When the World Is Wired, Sometimes You Need a Man Who Isn't

Strictly Analog

Strictly Analog

Fans of William Gibson, Jonathan Letham, and Richard K. Morgan will enjoy Strictly Analog by Richard Levesque.

What's a private detective to do in a future where nothing is private any more?

For Ted Lomax, the answer is to find clients who need their info kept off the grid, and that's what Ted has done for years, skirting the high tech that runs the new California and living on the fringes of society. But when his daughter is accused of murdering her boyfriend-an agent in the Secret Police-Ted has to dig himself out of the hole he's been in for years in order to save her.

Before long, he's pulled into a shadow world of underground hackers, high-end programmers, and renegade gear-heads, all of whom seem to have a stake in California's future. The further he digs into the case, the clearer it becomes that it's about more than one dead agent. Solving it might save his daughter. And it might get him killed. And it just might open the door to secrets that reach back to the attack that almost killed him eighteen years before. At any rate, Ted Lomax will never be the same.

"...fast-paced futuristic thriller..."-Publishers Weekly*

"...a well-crafted story with realistic characters we can root for in a hard-boiled landscape...It's a story that should appeal to fans of early Gibson or Sterling. And now that our world is much closer to the cyberpunk vision of tomorrow that was forecast decades ago, the story should appeal to contemporary detective fiction fans too. Strictly Analog is highly recommended."-The New Podler Review of Books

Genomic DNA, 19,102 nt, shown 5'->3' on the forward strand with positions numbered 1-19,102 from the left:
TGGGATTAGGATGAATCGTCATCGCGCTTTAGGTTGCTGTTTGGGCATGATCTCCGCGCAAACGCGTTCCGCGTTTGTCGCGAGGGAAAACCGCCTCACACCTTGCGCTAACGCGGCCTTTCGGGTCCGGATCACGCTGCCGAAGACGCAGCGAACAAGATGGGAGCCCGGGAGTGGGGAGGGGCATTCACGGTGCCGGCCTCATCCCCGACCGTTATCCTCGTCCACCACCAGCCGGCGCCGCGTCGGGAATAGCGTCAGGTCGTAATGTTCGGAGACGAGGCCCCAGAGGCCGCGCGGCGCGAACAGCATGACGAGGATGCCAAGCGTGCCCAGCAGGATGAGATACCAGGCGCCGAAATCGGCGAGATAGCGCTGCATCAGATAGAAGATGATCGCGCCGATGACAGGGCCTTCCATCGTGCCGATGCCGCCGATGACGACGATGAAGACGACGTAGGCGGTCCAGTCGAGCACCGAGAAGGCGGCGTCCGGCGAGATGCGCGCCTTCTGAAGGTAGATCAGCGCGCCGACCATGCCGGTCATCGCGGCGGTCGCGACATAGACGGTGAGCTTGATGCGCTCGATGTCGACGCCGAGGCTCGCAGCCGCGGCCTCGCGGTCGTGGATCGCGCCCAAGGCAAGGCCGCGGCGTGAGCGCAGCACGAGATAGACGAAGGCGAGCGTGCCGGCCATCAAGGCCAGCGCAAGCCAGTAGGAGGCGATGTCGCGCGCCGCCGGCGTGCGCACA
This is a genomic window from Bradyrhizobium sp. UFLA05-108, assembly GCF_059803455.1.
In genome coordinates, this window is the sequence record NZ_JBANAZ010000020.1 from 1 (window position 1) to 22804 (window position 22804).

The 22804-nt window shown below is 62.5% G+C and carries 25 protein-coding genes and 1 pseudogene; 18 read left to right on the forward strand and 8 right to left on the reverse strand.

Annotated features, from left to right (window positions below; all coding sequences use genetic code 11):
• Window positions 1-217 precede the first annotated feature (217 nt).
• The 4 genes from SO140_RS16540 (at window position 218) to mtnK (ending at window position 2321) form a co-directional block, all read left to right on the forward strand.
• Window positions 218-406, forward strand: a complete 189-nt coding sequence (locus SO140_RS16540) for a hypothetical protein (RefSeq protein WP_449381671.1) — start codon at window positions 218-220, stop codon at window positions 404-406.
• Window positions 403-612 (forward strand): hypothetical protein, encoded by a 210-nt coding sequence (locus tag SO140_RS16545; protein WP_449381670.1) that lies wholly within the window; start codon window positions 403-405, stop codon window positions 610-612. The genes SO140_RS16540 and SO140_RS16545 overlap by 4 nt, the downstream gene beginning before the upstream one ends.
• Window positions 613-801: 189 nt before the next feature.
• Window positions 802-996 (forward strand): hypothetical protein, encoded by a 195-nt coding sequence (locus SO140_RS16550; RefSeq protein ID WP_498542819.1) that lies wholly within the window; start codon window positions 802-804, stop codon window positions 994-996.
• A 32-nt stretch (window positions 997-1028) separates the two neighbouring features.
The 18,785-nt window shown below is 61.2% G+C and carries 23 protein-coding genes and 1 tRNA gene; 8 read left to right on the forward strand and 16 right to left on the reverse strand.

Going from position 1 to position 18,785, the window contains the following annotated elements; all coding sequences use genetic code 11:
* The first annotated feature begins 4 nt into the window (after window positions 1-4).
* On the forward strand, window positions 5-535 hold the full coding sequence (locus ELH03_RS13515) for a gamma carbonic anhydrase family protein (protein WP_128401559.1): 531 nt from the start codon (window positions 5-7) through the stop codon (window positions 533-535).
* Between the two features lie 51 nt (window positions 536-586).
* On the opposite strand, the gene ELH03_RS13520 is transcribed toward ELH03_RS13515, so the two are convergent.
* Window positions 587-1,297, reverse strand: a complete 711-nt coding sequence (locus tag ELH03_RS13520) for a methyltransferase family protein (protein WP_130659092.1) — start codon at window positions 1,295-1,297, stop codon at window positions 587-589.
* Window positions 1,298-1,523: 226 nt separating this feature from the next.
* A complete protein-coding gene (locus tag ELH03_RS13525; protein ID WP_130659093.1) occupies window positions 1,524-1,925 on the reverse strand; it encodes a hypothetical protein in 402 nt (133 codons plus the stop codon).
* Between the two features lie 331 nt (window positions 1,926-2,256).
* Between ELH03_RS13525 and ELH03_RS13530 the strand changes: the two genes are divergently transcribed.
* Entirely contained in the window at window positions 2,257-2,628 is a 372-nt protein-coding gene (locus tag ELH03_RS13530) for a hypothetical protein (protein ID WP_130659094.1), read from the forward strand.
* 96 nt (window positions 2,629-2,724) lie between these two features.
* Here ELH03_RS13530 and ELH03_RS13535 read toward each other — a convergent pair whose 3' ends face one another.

"There's a lot to like about this one... I think what struck me most was the world. This is not a pastiche of re-arranged science fiction tropes, but it is familiar. It's the LA we all know and love, but grittier, and more... run down. A very believable setting that Levesque manages to deliver without any awkward info dumps or voice-overs. All the world-painting strokes are tucked in and around the natural movements and activities of the characters, making the entire place feel very much lived in. And slightly sticky to the touch."--Jefferson Smith, Immerse or Die reviews

*This review was of the manuscript version submitted to Amazon's Breakout Novel Awards competition in 2012.

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